Failure to pass land law could plunge Liberia into conflict - activists

    by Kieran Guilbert, Thomson Reuters Foundation
    Thursday, 14 July 2016 14:31 BST

Farmers gather their crops destroyed by the "Achaea catocaloides" caterpillar in the village of Peleler, Bong County, February 3, 2009

Liberia's failure to pass a long-awaited law recognising the rights of rural communities to their ancestral lands could plunge the West African nation back into civil war, a coalition of civil society groups said on Thursday.

The draft Land Rights Act, which would acknowledge customary rights to land, was submitted to Liberia's Senate in September 2014, but activists have criticised a lack of progress since.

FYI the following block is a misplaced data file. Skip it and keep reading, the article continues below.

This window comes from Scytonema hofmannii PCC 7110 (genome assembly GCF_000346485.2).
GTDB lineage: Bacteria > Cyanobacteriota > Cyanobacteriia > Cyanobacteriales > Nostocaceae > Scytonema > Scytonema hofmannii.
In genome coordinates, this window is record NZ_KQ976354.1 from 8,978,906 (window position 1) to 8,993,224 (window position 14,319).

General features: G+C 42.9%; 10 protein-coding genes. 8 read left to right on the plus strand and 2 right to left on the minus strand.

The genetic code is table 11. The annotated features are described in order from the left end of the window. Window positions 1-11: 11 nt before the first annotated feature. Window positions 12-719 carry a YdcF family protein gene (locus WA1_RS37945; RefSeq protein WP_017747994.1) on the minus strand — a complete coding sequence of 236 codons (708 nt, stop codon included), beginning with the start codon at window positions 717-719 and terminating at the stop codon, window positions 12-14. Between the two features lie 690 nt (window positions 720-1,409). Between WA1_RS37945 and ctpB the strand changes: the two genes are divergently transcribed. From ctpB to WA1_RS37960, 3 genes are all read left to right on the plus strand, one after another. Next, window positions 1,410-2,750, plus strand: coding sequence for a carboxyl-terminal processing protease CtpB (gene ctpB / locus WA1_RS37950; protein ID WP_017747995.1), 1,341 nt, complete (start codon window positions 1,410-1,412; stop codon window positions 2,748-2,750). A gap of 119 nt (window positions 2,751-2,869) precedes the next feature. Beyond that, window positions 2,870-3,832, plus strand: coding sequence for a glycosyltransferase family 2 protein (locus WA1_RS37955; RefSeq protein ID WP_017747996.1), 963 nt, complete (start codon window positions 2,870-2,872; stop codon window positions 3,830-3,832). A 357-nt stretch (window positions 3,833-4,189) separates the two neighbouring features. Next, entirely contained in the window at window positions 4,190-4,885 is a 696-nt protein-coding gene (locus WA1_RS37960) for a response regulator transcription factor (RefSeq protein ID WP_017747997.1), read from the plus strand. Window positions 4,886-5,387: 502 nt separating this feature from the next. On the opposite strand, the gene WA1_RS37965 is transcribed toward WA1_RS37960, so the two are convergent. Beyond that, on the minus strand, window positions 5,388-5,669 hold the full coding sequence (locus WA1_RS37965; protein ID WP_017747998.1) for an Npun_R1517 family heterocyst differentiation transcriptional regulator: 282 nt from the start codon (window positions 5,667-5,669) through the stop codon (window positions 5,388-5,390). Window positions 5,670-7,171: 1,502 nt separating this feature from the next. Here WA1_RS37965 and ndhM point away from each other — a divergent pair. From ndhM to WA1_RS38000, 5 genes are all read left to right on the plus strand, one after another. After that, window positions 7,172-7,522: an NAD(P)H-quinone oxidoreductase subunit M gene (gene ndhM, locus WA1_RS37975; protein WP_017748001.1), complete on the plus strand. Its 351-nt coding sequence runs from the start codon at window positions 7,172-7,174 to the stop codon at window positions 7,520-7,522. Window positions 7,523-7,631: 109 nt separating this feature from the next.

If the government does not pass the act before its recess in August, it could be delayed until after next year's elections, leaving the legislation in limbo, said the Civil Society Organisations (CSO) Working Group on Land Rights in Liberia.

More than half of Liberia's 4.3 million people live on land held under customary tenure, which provides traditional rights to land but is not secured or recognised by legal title, said the United States Agency for International Development (USAID).

"Failure to recognise the rights of millions of Liberians to their customary lands jeopardises peace and security, and could fuel a slide back into the conflicts that devastated our country for decades," the 18 civil society groups said in a statement.

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